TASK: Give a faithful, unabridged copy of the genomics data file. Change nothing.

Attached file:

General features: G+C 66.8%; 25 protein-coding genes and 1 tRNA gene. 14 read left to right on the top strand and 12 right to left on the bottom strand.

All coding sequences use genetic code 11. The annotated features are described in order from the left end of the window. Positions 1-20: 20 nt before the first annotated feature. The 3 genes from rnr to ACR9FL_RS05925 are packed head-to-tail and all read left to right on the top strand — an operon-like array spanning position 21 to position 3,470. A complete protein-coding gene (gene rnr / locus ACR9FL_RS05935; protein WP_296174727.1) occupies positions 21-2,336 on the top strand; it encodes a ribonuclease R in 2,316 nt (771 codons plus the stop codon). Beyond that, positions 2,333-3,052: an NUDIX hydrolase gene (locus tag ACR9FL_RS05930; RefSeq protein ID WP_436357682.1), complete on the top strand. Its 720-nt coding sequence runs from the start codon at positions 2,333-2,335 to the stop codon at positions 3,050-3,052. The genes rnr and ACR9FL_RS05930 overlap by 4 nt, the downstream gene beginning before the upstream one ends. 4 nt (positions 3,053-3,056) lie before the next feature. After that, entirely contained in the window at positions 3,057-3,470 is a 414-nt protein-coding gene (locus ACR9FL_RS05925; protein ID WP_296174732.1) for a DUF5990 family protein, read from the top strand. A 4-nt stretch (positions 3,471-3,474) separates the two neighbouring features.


General features: G+C 66.8%; 25 protein-coding genes and 1 tRNA gene. 14 read left to right on the top strand and 12 right to left on the bottom strand.

All coding sequences use genetic code 11. The annotated features are described in order from the left end of the window. Positions 1-20: 20 nt before the first annotated feature. The 3 genes from rnr to ACR9FL_RS05925 are packed head-to-tail and all read left to right on the top strand — an operon-like array spanning position 21 to position 3,470. A complete protein-coding gene (gene rnr / locus ACR9FL_RS05935; protein WP_296174727.1) occupies positions 21-2,336 on the top strand; it encodes a ribonuclease R in 2,316 nt (771 codons plus the stop codon). Beyond that, positions 2,333-3,052: an NUDIX hydrolase gene (locus tag ACR9FL_RS05930; RefSeq protein ID WP_436357682.1), complete on the top strand. Its 720-nt coding sequence runs from the start codon at positions 2,333-2,335 to the stop codon at positions 3,050-3,052. The genes rnr and ACR9FL_RS05930 overlap by 4 nt, the downstream gene beginning before the upstream one ends. 4 nt (positions 3,053-3,056) lie before the next feature. After that, entirely contained in the window at positions 3,057-3,470 is a 414-nt protein-coding gene (locus ACR9FL_RS05925; protein ID WP_296174732.1) for a DUF5990 family protein, read from the top strand. A 4-nt stretch (positions 3,471-3,474) separates the two neighbouring features.